I agree with Red Desert that we should not be passing new bills that move us as a country in the wrong direction. A polluting industry like coal needs to be phased out. Money should go not toward supporting jobs in coal, but to jobs in the green technology that we want to replace coal. Tax incentives and rebates should be given to consumers to move their homes and businesses into greener sources of electricity and heat, thus supporting the new jobs, and coal workers should be subsidized while they train for these new jobs. We don't want to maintain the present conditions through subsidies; we want to use our money and energy to move beyond coal.

Dr. James SingmasterJun 24 2009 01:10 AM

I have commented today #1 on GreenInc blog, June 24, of NYTimes concerning posting about Obama pushing the useless climate bill explaining what it does not do that has to be done. NRDC continues thinking that just getting emissions from power plants and vehicles under control is just about all that will be needed. If we get a 30% reduction in individual vehicle emissions over the next ten years, we are likely to have that offset by having 30% more vehicles.
But the big problem that NRDC and all other environmental groups are totally unaware of is the energy overload that rising temperatures attest to. Most of the energy comes from releasing trapped chemical energy in burning fossil fuels and from releasing trapped atomic energy in nuclear reactors.
I urge NRDC staff and readers here to check out that comment on GreenInc Blog for more.
I would like to see if Mr. Lashof or other at NRDC will comment here especially about the energy overload. I wonder if they have checked out the New Scientist report mentioned in my GreenInc comment
Dr. J. Singmaster

Dr. James SingmasterJun 24 2009 01:19 AM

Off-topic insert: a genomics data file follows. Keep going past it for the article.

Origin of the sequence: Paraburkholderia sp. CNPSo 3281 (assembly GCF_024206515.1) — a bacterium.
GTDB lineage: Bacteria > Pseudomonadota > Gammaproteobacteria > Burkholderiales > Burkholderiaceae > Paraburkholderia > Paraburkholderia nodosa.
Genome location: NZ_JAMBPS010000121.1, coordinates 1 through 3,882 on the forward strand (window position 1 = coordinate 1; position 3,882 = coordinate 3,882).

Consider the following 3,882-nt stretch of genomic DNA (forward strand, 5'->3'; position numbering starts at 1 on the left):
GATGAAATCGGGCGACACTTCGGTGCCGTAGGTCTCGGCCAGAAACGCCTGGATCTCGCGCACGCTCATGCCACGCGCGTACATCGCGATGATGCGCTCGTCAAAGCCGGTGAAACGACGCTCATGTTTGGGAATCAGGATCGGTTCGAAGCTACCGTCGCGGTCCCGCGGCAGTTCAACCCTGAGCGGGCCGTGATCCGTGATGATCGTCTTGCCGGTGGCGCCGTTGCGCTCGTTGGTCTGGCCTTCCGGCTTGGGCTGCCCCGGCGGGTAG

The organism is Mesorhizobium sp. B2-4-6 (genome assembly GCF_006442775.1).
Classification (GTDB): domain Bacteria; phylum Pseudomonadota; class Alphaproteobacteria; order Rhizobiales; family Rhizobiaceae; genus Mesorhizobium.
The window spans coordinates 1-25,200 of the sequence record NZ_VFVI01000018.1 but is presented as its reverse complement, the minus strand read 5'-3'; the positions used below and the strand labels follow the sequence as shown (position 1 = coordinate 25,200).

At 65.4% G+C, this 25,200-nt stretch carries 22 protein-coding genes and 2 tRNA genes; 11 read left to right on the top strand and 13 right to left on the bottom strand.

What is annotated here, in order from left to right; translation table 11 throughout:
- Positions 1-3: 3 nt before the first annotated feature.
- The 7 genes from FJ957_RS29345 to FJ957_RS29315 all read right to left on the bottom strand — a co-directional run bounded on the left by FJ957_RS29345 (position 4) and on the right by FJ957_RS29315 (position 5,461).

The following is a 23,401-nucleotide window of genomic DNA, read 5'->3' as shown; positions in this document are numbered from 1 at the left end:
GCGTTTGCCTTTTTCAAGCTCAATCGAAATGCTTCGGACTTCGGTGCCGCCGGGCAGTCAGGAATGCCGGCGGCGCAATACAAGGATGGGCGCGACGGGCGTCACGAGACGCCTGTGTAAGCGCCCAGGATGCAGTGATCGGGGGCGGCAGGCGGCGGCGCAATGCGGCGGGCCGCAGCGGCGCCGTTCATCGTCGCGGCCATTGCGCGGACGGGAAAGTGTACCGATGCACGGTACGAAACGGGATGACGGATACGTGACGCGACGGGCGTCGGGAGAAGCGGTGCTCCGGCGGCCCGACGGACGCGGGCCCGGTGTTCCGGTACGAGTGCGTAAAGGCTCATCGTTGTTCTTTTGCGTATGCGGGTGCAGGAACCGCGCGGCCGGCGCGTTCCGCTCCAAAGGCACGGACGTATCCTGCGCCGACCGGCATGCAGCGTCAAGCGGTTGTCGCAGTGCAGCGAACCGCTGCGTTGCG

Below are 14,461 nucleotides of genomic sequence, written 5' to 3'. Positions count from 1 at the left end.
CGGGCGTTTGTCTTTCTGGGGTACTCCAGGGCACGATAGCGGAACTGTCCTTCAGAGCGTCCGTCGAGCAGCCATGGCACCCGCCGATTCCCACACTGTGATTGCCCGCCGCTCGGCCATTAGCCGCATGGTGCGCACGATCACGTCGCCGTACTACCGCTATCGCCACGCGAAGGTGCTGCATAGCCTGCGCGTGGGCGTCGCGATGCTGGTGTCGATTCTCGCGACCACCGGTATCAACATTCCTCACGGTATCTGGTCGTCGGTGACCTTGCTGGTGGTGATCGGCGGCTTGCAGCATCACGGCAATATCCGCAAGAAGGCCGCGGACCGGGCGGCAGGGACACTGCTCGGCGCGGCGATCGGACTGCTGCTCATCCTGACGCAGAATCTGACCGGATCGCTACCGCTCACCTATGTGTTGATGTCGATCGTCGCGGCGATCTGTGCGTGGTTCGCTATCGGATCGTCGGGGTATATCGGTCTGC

I made a mistake on date of GreenInc blog posting above as it was June 23. Also concerning Christine's comment here, I have added several other points about the "Clean Coal" fraud on my Greeninc comment especially pointing to the coal ash mess that R. Perks posted here on June 18. Dr. J. Singmaster

Dr. James SingmasterJun 24 2009 01:30 AM

Back again for another goof as my comment is #22 on the Obama posting. J. Singmaster

Christine GianniniJun 24 2009 06:36 AM

You make good points in the post on the Green Inc blog, especially regarding the need to clean up current messes to reduce the burdens already in the atmosphere. There are also issues of carbon dioxide absorbed by the oceans making waters unlivable. And we need to be careful of the impacts of new technologies on wildlife - e.g., the placement of windmills on ridgetops has resulted in mortality of migrating raptors here in the Northwest, who migrate primarily along the ridges and run into these towers. Tower placement needs to be determined by best science, as well as time of day they function and speed, as these factors can be adjusted to possibly reduce bird mortality. There are unknown effects on ocean species of such towers placed off coastlines and this was brought up at today's meeting of the International Whaling Commission in Madeira. If enough of us write to Obama and our representatives to address the 44 new coal ash sites and the use of pyrolysis, hopefully we can get them to amend the bill before it is final.

Dr. Robert K. MusilJun 24 2009 10:54 AM